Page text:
Much of the engineering teams’ work will take place prior to the eclipses during the design-build process when they will be challenged to confine the payloads to a 12-pound limit.

“It pushes students’ ingenuity to keep light,” Des Jardins said.

The atmospheric science teams are charged with collecting data during both eclipses for later analysis. Each atmospheric science team will launch 30 balloons, one at a time, every hour for 30 hours. The balloons will carry ready-made sensors to collect data from the entire path of flight, from the ground up to 115,000 feet. The Eclipse Ballooning Project’s atmospheric team discovered in 2019 that the cool shadow cast by the moon during the total eclipse generated gravity waves in the upper atmosphere, so one question the student scientists will attempt to answer next October is whether gravity waves also are generated during annular eclipses.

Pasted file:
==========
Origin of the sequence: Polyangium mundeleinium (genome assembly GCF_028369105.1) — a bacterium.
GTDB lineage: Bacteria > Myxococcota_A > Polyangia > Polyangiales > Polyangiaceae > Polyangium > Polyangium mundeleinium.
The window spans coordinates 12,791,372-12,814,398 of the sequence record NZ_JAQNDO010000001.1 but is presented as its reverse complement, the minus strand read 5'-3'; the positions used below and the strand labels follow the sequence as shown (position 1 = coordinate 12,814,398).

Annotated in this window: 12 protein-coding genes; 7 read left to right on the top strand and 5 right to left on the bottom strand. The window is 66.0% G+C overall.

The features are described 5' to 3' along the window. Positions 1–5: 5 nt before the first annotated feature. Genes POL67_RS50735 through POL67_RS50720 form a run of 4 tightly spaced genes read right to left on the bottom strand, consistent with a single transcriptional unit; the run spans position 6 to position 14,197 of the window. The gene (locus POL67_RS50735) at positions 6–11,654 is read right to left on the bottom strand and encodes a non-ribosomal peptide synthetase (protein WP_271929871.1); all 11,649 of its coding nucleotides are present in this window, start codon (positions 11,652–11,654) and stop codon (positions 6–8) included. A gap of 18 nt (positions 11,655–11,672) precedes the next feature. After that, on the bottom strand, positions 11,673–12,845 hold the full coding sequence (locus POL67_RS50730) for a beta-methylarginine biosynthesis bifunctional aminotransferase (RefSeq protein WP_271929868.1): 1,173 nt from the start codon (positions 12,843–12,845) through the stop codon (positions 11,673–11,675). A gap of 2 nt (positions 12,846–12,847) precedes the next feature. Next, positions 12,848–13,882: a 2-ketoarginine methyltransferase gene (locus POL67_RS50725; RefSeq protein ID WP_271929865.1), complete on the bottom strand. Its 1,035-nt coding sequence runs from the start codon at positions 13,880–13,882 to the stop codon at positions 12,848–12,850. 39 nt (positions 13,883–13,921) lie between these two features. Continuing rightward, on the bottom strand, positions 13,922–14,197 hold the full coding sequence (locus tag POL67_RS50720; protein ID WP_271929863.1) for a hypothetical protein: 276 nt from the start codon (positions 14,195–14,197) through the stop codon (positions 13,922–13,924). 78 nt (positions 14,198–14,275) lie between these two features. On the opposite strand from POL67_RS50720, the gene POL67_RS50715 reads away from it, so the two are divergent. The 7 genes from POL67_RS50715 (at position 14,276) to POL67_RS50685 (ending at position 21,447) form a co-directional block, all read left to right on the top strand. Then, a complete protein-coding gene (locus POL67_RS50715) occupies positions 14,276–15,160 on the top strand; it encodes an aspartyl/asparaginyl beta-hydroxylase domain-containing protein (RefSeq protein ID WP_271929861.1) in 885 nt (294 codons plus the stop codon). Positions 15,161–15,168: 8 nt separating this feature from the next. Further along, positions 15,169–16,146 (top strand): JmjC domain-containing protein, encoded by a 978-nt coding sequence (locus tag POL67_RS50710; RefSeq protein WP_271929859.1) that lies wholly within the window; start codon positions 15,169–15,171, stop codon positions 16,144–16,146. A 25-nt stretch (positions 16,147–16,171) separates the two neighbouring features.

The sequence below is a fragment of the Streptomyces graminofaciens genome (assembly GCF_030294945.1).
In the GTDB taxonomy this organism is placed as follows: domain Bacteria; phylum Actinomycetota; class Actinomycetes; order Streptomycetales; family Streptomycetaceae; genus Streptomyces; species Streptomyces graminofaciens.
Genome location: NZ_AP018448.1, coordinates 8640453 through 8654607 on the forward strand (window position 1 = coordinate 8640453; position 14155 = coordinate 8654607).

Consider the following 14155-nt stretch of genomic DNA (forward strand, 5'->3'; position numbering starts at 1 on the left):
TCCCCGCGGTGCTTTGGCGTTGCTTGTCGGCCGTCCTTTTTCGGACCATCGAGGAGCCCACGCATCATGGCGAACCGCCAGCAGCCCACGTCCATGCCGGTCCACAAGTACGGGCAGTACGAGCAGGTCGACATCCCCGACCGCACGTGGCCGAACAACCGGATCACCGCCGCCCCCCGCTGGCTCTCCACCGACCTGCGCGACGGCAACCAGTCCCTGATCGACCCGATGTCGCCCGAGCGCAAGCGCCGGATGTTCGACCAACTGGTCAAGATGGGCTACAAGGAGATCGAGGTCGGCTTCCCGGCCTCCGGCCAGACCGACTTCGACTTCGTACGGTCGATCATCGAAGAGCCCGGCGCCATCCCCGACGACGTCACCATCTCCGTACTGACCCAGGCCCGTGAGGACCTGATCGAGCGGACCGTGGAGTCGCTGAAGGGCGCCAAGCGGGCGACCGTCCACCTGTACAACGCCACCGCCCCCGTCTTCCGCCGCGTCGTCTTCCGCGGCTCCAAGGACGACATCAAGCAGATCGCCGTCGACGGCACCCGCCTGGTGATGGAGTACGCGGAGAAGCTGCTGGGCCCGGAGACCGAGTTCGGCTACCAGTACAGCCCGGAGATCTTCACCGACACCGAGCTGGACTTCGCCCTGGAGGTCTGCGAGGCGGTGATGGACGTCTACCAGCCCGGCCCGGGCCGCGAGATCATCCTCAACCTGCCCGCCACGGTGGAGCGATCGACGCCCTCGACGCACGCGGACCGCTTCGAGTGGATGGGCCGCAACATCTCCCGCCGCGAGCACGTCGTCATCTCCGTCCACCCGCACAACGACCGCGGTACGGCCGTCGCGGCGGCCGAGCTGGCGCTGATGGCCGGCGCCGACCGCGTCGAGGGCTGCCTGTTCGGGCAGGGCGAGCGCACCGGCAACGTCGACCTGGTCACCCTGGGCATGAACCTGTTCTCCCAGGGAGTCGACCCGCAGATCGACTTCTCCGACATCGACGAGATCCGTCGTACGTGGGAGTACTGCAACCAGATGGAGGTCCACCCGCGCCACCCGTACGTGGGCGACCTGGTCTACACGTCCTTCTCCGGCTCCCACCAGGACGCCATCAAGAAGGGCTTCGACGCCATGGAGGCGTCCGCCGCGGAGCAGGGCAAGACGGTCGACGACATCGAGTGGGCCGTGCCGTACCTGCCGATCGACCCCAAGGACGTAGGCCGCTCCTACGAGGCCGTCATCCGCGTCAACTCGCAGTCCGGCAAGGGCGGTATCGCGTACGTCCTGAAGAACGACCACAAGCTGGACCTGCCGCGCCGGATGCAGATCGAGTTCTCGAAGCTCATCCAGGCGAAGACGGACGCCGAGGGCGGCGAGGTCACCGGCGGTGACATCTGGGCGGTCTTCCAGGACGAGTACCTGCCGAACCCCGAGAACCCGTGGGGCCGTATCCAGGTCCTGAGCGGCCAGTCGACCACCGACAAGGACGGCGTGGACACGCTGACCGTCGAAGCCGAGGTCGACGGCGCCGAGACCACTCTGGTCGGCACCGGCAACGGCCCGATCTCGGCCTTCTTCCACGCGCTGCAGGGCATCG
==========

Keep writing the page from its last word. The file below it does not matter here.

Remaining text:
Experts from NASA will serve as guides for students to ensure their experiments are designed correctly.

The endeavor “is a lot of work,” but Des Jardins said the fruits of the labor are invaluable.

“The goal of the Nationwide Eclipse Ballooning Project is to help students have hands-on, life-changing experiences to see if research is what they really want to do,” she said. “It’s important to give students the opportunity to know if science or engineering is actually something they would want to do for a career.”